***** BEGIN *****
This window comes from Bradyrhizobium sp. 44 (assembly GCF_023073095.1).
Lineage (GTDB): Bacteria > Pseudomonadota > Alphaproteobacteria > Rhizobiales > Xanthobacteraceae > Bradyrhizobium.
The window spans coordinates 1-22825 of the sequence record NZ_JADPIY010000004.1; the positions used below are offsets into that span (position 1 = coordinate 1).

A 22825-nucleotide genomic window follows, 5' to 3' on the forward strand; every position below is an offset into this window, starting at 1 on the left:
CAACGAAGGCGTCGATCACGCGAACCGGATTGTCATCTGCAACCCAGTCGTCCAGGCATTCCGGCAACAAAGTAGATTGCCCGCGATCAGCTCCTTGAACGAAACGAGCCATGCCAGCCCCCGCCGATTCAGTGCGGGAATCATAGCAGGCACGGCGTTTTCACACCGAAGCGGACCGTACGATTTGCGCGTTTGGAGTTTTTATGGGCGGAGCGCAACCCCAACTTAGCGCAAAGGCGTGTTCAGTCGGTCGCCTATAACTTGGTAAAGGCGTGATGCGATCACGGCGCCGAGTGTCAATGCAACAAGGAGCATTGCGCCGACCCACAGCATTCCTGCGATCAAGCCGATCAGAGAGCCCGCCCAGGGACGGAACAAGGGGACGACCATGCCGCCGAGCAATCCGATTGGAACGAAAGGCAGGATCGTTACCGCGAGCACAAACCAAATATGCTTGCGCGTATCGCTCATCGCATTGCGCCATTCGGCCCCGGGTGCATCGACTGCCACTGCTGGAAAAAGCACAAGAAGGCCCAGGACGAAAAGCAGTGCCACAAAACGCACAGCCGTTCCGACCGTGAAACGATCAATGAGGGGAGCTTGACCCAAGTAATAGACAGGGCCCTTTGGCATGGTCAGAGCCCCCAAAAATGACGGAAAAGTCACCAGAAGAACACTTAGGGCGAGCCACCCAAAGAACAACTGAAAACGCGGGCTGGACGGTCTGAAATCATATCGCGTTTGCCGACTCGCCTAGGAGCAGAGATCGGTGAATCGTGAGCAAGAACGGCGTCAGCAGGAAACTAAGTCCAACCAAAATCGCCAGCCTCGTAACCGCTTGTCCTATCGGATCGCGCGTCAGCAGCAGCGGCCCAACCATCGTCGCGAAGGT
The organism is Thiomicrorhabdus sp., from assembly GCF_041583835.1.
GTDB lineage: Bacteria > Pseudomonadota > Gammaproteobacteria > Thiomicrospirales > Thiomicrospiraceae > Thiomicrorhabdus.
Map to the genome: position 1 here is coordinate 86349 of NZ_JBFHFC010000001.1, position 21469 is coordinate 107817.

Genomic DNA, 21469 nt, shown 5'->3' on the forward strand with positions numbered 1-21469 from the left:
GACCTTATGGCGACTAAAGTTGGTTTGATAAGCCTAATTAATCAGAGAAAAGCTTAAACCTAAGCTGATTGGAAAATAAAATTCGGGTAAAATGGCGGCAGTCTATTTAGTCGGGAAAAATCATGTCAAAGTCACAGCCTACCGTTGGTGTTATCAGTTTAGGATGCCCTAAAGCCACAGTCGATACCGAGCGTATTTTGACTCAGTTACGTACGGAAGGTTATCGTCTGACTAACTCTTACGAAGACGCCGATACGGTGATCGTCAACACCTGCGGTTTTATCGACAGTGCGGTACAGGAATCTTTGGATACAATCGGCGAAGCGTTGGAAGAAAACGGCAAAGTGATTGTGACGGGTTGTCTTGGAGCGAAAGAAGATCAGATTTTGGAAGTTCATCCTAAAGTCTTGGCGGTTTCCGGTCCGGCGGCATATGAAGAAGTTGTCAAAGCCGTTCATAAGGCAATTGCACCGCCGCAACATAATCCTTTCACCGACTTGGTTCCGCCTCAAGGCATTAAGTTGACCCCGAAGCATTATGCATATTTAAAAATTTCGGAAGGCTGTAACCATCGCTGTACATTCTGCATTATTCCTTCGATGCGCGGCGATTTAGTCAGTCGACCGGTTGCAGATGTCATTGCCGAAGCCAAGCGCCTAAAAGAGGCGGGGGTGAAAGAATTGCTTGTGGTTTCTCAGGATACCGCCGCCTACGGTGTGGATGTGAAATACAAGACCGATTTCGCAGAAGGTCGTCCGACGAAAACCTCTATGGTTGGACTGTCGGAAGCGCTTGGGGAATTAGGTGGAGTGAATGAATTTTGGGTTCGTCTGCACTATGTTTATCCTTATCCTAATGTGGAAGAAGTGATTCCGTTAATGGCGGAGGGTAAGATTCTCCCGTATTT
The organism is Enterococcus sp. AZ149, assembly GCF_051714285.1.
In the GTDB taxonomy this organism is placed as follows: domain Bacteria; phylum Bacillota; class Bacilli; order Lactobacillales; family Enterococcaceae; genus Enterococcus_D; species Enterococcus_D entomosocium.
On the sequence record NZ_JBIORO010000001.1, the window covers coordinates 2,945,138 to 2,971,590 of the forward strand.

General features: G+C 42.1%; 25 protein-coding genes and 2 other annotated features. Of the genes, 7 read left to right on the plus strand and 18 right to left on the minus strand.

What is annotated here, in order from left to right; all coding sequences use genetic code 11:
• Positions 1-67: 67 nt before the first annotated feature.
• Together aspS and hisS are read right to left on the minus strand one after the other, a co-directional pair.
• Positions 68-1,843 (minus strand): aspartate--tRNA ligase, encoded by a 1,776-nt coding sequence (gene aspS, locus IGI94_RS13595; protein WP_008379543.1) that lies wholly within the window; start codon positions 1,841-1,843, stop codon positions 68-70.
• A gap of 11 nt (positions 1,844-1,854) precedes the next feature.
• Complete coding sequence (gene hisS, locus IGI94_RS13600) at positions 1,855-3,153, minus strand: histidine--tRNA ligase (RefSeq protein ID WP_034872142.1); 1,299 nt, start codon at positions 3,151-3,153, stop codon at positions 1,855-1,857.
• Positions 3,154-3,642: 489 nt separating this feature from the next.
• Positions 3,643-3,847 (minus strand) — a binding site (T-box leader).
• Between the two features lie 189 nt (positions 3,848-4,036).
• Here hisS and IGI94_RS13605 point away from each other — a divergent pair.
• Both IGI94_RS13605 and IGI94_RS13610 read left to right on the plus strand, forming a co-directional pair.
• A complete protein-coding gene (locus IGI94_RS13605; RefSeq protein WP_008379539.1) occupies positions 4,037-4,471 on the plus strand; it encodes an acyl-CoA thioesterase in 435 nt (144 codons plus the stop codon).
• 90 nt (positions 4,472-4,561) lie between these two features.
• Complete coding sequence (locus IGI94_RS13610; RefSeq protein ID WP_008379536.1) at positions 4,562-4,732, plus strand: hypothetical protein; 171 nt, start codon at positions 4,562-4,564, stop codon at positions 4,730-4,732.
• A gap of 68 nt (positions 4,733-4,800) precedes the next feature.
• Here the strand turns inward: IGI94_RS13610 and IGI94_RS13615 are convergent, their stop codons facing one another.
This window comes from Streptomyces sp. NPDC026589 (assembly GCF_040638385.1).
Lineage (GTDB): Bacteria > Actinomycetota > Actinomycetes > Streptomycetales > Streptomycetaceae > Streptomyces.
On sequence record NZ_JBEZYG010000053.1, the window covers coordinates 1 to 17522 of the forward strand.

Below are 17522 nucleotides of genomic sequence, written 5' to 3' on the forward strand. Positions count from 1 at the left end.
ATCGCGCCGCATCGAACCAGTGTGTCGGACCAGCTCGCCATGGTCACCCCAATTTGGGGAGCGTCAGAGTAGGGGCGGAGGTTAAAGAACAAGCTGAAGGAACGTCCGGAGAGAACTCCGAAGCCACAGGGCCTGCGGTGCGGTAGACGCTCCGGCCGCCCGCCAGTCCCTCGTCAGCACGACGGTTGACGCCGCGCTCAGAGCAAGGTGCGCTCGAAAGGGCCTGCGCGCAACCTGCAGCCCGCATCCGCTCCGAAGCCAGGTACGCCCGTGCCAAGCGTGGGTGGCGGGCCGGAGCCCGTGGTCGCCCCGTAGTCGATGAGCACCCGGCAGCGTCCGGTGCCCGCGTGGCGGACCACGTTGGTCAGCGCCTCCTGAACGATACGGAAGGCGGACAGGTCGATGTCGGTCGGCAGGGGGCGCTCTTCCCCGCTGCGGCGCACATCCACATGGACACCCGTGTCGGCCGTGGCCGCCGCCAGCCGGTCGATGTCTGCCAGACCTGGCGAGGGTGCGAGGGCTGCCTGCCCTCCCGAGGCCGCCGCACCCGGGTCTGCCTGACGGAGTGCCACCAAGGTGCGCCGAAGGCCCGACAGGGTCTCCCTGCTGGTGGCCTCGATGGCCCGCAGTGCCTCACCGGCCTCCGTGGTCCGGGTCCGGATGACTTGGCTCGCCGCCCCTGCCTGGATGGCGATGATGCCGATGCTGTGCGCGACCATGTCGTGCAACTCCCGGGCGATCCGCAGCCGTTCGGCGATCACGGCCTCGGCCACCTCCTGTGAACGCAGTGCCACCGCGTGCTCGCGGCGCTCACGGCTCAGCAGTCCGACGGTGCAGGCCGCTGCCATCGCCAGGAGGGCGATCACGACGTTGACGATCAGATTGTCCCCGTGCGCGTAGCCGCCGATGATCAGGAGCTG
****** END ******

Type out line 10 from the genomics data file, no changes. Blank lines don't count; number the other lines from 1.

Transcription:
GACCTTATGGCGACTAAAGTTGGTTTGATAAGCCTAATTAATCAGAGAAAAGCTTAAACCTAAGCTGATTGGAAAATAAAATTCGGGTAAAATGGCGGCAGTCTATTTAGTCGGGAAAAATCATGTCAAAGTCACAGCCTACCGTTGGTGTTATCAGTTTAGGATGCCCTAAAGCCACAGTCGATACCGAGCGTATTTTGACTCAGTTACGTACGGAAGGTTATCGTCTGACTAACTCTTACGAAGACGCCGATACGGTGATCGTCAACACCTGCGGTTTTATCGACAGTGCGGTACAGGAATCTTTGGATACAATCGGCGAAGCGTTGGAAGAAAACGGCAAAGTGATTGTGACGGGTTGTCTTGGAGCGAAAGAAGATCAGATTTTGGAAGTTCATCCTAAAGTCTTGGCGGTTTCCGGTCCGGCGGCATATGAAGAAGTTGTCAAAGCCGTTCATAAGGCAATTGCACCGCCGCAACATAATCCTTTCACCGACTTGGTTCCGCCTCAAGGCATTAAGTTGACCCCGAAGCATTATGCATATTTAAAAATTTCGGAAGGCTGTAACCATCGCTGTACATTCTGCATTATTCCTTCGATGCGCGGCGATTTAGTCAGTCGACCGGTTGCAGATGTCATTGCCGAAGCCAAGCGCCTAAAAGAGGCGGGGGTGAAAGAATTGCTTGTGGTTTCTCAGGATACCGCCGCCTACGGTGTGGATGTGAAATACAAGACCGATTTCGCAGAAGGTCGTCCGACGAAAACCTCTATGGTTGGACTGTCGGAAGCGCTTGGGGAATTAGGTGGAGTGAATGAATTTTGGGTTCGTCTGCACTATGTTTATCCTTATCCTAATGTGGAAGAAGTGATTCCGTTAATGGCGGAGGGTAAGATTCTCCCGTATTT